Observation Revisited

A mentor of mine told me a story of a student – let’s call him Jonathan – who completely blew up in a class that she was observing. I mean, went off – dropping f-bombs and attempting verbal abuse on the teacher. Jen knew from previous observations and background that Jonathan has a very tough home life and tended to be a ‘tough kid to reach;’ however, she didn’t know a whole lot more about the student’s growth and development, and the angry event piqued her curiosity. The next day, she went to observe the same student in a different class.

The class she chose is everybody’s favorite: math! She did her best to practice strong observation techniques, and what she noticed began to surprise her. The entire class period he looked to all the outside world to be doing nothing. However, when the math teacher would begin to explain something to a student nearby, Jonathan would shift his posture to allow one ear to be a bit closer to the verbal explanation. Any time the teacher wrote a statement accompanied with a ‘like this…’ statement, Jonathan would sneak a peak towards the paper where the writing was occurring. Jen realized two things: first, this kid was actually doing a lot more math than it seemed, and second, that he didn’t want anyone to know this was the case. Jonathan – somewhere in his impacted home life – had developed seemingly impenetrable walls of fear of vulnerability. He (in his mind) could not allow himself to be vulnerable – even in a subject like math – so he constructed his best image to the outside world that learning was not something he cared about. After all, if you don’t care about it and don’t put any effort into it, who could fault you for not being good at it?

We have discussed observation previously, and this anecdote provides another example of the need for teachers to be observing with fidelity and priming our observations by training ourselves to be ‘part psychologists.’ The process of training ourselves in this manner turns out to be closely related to what we are training our students to do – expand perspective. The ultimate goal in the process of expanding perspective is to see the world as it really is, without our hopes and fears overlayed on top of it. So too is the case with observation – if we can train ourselves to strip away the layers of ‘this is what I should be doing in the classroom/expecting from my students,’ we will be able to see the developmental trajectory of each student more clearly.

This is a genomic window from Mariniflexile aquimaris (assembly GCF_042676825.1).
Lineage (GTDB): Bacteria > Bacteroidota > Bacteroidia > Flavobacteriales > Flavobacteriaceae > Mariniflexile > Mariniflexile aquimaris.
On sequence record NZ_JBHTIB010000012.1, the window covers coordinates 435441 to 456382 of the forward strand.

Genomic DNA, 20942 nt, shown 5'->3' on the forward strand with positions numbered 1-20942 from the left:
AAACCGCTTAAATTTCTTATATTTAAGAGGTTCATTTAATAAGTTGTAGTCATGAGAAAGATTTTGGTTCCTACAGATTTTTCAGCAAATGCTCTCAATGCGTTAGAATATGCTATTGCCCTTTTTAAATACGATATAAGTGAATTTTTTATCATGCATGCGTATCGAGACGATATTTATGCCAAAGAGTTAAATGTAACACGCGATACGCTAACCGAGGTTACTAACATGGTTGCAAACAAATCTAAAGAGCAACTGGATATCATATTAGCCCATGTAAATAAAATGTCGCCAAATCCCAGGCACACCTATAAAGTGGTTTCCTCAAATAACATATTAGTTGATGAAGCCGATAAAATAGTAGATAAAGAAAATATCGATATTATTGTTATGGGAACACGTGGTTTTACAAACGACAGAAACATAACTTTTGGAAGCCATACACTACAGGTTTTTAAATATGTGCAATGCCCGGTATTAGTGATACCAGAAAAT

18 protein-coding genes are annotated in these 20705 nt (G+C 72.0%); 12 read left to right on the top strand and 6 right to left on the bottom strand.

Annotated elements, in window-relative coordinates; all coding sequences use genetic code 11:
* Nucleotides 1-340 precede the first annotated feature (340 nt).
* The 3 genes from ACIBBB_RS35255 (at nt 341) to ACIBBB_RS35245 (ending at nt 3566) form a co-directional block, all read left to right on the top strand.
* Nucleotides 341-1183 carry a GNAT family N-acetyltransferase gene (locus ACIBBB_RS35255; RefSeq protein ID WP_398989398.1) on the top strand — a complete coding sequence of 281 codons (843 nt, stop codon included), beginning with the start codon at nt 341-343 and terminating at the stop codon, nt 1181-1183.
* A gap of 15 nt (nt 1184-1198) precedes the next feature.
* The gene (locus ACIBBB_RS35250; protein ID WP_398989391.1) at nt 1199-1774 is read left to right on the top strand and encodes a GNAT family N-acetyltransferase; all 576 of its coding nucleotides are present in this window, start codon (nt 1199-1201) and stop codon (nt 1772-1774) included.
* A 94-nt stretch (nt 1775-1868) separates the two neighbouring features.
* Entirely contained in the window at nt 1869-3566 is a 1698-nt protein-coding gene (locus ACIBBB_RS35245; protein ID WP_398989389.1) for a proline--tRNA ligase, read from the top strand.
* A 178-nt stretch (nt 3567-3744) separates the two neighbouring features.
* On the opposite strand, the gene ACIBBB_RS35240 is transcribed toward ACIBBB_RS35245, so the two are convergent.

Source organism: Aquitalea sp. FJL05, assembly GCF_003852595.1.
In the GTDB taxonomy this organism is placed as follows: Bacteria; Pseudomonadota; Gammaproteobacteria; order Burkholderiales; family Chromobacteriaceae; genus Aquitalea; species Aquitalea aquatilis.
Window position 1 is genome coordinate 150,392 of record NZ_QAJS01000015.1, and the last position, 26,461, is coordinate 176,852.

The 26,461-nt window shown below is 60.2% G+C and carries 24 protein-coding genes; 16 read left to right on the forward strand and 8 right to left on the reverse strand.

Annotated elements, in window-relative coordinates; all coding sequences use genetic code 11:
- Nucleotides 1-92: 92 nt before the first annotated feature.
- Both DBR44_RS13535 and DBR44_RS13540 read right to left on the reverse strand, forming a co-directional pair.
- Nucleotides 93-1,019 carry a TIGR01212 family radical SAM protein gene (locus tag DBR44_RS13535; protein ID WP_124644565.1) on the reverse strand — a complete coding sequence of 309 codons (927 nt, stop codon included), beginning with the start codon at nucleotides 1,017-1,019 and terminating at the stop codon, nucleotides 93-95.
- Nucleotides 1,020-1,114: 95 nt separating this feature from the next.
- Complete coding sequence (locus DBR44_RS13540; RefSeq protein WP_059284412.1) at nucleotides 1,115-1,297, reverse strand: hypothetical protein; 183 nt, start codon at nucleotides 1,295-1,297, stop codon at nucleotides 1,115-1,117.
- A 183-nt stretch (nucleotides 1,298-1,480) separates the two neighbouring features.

The first step in this process, I believe, is focusing on ourselves. My own personal journey to stripping away my concept of what I should be doing in the classroom involved gaining confidence as a teacher and meditating – your path may be different but the end goal is the same. Instead of subconsciously asking at every moment during a class ‘What would it look like to my principal if he walked in right now? What would he think?’ we want to ask ‘What learning is occurring right now, and what would I need to know to best facilitate it for each student and the group as a whole?’ Sometimes the answer is not immediately conferring with students during a Group Think / Grapple portion of a class period, but just letting things happen and observing where each student is in terms of their ability to engage and hang-ups when doing so. This can give us the insight that Jonathan needs to overcome a vulnerability problem before he can engage in the math.

The second step in this process is becoming as informed as we can as to the aspects of human psychology. Brene Brown’s work on vulnerability – were it an integral part of Professional Development at schools – could lead to more teachers recognizing and having strategies to help the Jonathan’s of the world to learn. Needless to say, this recognition would be more valuable to Jonathan’s education than continuing to have a teacher learn how to ‘create the most engaging lesson possible,’ further ‘arcadifying’ the classroom when the reality of the situation is that classrooms will never compete with modern media in terms of the entertainment provided.

The day after Jen told me Jonathan’s story, a girl in one of my classes who I have observed to be very good at ‘getting me to do the work’ that she has the capacity to do asked me yet another question. Once again, I knew she could do it without my help if she just stuck with it long enough. However, it all of a sudden struck me – the girl that she sat next to is far behind in math, but resembles Jonathan, minus the blow-ups. She just won’t let anyone help her! But, I began to wonder: was she like Jonathan in the sense that every time her next-door neighbor asked a question, she benefited?

And so I began to observe anew, expanding my perspective on what I perceived to be happening, and hopefully taking off the shades through which I was viewing the world.

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